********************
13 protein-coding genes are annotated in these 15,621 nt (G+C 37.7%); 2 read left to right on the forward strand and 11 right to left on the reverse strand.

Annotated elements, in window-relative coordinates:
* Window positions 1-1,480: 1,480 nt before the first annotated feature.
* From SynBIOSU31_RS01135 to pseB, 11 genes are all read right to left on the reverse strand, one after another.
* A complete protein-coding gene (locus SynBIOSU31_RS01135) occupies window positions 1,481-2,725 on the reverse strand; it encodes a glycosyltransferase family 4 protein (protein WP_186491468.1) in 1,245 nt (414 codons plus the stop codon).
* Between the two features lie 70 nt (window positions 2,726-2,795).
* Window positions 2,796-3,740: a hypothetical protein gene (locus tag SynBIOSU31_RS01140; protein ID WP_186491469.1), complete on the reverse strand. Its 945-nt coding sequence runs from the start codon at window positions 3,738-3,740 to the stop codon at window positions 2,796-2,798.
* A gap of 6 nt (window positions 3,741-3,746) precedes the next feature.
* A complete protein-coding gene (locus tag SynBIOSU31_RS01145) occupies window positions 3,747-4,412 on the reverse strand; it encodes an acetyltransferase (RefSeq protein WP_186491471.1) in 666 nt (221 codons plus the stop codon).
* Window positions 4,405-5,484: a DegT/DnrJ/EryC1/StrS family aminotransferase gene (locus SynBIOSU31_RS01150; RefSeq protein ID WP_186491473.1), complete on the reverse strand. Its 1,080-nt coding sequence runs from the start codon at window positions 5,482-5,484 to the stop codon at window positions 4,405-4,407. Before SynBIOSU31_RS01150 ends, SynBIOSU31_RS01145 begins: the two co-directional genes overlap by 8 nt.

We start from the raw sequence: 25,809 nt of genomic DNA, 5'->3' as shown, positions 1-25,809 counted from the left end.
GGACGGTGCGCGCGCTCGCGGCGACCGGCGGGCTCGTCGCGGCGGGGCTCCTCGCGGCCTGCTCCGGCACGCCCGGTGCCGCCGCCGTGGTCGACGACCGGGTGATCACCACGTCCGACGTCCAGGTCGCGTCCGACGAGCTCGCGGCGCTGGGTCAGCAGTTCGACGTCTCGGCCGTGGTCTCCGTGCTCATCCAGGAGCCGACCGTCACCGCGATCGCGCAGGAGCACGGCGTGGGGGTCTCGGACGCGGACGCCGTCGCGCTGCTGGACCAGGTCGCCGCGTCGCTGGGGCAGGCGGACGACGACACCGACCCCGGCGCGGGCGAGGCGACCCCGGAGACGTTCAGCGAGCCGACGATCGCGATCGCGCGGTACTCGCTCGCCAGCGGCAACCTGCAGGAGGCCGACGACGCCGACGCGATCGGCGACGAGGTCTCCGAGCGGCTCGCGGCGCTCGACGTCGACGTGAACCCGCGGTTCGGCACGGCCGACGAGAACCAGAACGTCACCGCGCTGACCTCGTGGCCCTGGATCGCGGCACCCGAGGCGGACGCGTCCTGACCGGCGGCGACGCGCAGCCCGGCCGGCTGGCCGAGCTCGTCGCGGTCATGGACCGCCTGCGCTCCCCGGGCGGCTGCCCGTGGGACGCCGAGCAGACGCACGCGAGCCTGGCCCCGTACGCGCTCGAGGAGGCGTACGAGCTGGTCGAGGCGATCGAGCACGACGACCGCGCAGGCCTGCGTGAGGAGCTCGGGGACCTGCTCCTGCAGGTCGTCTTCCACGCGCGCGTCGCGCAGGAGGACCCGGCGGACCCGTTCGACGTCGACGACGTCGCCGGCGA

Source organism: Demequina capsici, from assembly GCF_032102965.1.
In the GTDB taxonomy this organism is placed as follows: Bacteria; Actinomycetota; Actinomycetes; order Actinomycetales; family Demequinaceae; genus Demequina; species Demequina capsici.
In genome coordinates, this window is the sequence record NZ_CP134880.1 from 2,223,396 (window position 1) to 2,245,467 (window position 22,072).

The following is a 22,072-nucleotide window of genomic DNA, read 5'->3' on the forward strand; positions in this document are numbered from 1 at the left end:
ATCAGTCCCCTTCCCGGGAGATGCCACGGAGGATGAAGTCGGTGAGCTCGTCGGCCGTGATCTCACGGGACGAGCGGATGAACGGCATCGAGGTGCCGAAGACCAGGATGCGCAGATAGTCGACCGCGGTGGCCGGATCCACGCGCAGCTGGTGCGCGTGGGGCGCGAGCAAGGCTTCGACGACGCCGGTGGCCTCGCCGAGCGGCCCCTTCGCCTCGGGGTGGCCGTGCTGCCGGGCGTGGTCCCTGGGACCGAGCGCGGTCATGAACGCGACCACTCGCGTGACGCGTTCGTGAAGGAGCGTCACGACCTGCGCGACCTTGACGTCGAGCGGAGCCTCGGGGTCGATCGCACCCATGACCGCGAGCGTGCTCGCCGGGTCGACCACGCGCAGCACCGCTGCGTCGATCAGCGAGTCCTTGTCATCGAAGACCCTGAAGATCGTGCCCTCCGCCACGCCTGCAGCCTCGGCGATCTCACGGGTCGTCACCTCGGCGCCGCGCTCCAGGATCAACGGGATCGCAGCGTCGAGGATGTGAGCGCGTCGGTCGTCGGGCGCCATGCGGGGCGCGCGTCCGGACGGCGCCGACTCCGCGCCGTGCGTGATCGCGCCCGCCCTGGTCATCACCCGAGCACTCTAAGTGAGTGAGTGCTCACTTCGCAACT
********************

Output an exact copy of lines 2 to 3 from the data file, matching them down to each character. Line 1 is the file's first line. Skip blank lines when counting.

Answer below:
Annotated elements, in window-relative coordinates:
* Window positions 1-1,480: 1,480 nt before the first annotated feature.